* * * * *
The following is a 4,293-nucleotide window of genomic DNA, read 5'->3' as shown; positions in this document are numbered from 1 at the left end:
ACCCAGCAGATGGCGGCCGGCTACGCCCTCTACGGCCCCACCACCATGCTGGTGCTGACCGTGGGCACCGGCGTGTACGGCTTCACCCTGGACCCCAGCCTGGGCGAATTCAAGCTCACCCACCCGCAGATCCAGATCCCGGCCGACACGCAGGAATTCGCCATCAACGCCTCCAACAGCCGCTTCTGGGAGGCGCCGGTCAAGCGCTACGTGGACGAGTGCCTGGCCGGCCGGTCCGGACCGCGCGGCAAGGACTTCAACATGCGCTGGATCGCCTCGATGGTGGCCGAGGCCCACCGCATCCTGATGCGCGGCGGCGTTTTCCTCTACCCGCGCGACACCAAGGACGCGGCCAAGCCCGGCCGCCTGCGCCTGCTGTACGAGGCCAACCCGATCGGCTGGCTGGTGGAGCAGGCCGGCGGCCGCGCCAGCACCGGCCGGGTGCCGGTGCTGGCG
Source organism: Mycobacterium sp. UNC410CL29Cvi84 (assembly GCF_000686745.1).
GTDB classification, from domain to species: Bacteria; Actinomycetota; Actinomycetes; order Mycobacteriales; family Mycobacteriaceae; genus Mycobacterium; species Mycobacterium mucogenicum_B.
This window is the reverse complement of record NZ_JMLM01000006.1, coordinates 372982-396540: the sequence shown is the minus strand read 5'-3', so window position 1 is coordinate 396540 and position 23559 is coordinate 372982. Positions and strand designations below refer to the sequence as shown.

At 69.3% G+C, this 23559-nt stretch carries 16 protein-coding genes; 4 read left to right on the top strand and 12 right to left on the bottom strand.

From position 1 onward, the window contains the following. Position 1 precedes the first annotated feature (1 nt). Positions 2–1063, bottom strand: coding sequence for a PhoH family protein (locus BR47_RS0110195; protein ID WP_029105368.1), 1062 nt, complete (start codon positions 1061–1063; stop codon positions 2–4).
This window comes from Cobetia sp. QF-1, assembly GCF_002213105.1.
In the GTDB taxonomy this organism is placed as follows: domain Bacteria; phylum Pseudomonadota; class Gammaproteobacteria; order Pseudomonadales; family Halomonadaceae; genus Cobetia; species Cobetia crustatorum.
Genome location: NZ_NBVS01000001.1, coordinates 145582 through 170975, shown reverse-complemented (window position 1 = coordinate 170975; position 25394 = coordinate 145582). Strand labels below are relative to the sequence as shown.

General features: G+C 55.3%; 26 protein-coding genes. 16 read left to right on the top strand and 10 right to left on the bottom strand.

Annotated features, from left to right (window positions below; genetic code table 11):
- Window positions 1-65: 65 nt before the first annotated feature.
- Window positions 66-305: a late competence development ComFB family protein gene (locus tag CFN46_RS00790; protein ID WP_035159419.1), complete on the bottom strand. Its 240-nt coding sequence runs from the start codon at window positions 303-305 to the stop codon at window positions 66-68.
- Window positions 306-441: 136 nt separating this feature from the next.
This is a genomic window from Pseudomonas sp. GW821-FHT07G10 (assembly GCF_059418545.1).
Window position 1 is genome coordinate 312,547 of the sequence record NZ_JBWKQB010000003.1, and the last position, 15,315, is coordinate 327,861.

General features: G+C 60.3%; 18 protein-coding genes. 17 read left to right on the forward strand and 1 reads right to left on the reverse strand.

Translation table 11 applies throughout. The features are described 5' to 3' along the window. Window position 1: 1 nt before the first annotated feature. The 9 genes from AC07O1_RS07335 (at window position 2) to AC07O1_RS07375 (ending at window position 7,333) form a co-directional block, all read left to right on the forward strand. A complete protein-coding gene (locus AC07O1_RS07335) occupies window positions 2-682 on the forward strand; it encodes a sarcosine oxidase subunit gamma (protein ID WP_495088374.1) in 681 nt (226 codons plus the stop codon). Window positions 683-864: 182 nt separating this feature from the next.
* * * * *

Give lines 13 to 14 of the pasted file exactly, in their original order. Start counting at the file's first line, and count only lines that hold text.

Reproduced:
- Window positions 1-65: 65 nt before the first annotated feature.
- Window positions 66-305: a late competence development ComFB family protein gene (locus tag CFN46_RS00790; protein ID WP_035159419.1), complete on the bottom strand. Its 240-nt coding sequence runs from the start codon at window positions 303-305 to the stop codon at window positions 66-68.